If the employer does have suitable light duty work available, there are a few considerations to be made. If the employee has not already been receiving workers’ compensation wage benefits, and the physician has released the employee to work with restrictions within the employee’s regular job, the employee can be notified of this and asked to return to work. It is always important to document your file regarding such communication. Even if the employee’s regular job is not within the physician’s restrictions, if the employer has light duty work within the light duty restrictions available and the employee has not begun receiving wage benefits, the employer can identify the light duty job, inform the employee of the job duties and request the employee return to work at a specific date and time. It also is important to document the job and accommodate the work restrictions, hours, rate of pay and employee’s acceptance/rejection of the job. No specific documents or forms must be utilized when the employee is not already receiving wage benefits. Please note you should always have the employee be the one to say they are unable to perform the job rather than have a supervisor send the employee home.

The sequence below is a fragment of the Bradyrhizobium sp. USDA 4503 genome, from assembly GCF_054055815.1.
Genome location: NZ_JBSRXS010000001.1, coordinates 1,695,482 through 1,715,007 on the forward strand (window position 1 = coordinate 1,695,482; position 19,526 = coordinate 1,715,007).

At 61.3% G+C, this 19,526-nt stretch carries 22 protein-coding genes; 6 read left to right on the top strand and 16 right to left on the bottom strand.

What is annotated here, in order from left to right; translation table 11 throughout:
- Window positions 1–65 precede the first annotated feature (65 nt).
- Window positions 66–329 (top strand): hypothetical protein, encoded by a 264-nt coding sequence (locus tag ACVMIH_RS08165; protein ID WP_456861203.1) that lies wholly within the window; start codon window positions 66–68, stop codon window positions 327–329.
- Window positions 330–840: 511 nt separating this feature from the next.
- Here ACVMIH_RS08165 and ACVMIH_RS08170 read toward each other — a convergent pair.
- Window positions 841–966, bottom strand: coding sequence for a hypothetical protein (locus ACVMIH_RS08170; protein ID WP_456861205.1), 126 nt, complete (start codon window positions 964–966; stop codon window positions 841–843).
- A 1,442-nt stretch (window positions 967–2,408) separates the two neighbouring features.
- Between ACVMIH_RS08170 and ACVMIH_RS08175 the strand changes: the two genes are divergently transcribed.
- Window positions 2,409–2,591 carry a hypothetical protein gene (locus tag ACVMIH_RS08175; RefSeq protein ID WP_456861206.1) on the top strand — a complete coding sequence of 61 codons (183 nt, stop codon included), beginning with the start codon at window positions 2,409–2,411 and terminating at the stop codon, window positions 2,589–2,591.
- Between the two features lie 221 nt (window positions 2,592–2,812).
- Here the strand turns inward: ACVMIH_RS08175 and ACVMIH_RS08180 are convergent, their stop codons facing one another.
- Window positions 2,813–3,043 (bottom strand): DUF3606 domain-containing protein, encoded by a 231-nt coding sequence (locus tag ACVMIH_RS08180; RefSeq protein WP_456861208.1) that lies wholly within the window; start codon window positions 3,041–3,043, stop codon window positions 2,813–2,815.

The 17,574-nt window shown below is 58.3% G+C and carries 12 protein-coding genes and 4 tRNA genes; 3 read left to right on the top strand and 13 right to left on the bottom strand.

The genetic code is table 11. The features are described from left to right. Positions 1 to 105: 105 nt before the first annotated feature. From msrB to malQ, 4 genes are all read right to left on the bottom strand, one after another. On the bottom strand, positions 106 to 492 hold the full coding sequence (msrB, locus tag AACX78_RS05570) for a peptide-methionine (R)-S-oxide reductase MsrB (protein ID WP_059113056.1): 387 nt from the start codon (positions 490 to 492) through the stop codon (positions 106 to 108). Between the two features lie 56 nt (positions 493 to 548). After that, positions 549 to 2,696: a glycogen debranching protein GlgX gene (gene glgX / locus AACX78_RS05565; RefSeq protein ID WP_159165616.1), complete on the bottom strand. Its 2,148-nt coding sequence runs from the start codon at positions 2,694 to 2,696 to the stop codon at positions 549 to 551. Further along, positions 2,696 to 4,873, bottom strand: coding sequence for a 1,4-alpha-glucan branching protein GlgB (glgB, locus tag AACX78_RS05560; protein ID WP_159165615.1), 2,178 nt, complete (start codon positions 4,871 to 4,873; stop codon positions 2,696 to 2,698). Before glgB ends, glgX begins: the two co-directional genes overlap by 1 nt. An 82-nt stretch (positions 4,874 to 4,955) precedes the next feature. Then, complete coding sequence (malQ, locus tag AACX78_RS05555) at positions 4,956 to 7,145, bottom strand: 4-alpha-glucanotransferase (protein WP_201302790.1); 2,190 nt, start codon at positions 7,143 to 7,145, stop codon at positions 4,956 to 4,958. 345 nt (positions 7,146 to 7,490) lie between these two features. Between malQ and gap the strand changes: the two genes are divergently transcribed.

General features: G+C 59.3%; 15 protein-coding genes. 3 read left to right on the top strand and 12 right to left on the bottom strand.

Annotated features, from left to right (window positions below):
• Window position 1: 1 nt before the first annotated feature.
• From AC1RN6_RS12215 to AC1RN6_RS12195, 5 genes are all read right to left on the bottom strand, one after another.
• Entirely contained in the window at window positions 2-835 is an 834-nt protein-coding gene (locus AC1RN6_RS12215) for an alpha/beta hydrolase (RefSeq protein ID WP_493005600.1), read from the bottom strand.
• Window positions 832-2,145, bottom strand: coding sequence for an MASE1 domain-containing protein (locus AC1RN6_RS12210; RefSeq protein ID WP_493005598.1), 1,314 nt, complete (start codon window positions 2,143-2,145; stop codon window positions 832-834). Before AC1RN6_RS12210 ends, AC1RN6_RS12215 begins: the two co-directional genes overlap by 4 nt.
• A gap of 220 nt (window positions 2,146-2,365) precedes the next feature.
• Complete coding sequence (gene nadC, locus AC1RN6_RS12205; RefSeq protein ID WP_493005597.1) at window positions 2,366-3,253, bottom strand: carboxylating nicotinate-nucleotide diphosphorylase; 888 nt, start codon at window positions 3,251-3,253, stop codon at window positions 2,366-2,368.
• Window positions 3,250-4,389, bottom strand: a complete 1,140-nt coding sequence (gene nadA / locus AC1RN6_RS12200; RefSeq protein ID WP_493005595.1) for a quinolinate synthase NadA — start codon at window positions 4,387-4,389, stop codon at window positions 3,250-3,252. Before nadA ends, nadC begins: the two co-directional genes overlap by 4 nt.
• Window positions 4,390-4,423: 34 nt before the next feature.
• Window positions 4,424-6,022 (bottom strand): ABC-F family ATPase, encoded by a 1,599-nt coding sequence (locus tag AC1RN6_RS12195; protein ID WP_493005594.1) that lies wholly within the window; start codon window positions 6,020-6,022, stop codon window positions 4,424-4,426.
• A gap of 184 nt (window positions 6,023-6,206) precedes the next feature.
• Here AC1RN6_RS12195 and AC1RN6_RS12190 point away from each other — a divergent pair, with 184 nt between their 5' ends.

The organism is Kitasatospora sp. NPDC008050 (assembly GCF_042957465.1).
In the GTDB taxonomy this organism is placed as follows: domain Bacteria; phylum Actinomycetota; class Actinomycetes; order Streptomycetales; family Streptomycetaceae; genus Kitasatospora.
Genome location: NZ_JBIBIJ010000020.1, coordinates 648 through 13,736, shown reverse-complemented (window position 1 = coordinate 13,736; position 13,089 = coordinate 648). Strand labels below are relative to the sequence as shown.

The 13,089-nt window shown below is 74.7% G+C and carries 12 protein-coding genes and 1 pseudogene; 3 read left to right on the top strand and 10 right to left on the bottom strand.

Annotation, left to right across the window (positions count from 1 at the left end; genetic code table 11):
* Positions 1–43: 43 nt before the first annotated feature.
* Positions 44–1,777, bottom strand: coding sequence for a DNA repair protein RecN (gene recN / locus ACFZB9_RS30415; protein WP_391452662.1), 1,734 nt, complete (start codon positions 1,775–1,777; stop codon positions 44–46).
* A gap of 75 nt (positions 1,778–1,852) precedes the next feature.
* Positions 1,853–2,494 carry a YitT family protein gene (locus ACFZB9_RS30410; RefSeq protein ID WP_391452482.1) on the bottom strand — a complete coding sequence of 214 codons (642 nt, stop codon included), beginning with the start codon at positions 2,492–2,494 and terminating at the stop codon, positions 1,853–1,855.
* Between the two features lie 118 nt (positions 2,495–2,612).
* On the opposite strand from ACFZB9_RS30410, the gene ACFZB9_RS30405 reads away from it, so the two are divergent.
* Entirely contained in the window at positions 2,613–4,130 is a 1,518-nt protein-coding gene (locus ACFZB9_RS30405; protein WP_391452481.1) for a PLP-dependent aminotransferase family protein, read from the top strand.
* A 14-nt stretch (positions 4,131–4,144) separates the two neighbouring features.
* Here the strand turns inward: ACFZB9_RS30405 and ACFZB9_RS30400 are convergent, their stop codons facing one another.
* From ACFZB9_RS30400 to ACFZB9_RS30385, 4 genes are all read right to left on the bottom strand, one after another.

There are different requirements for using a light duty work release to return an employee to work if the employee is currently receiving workers’ compensation wage benefits. These requirements and rules are noted in O.C.G.A. § 34-9-240 and Board Rule 240. In this circumstance, the restrictions should be used to identify a suitable light duty job to offer the employee. The job description and requirements should be sent to the employee’s authorized provider for approval. Approval must be executed within the last 60 days of examination by the authorized physician. While not a requirement, a WC-240a Job Analysis is a State Board form frequently used to detail the proffered job for the physician’s review and approval. Otherwise, a description of the job’s physical requirements must be prepared, and the more detailed this is, the better. Whichever job description is sent to the physician, a copy must also be sent to the employee and his attorney the same day it is submitted for the doctor’s approval.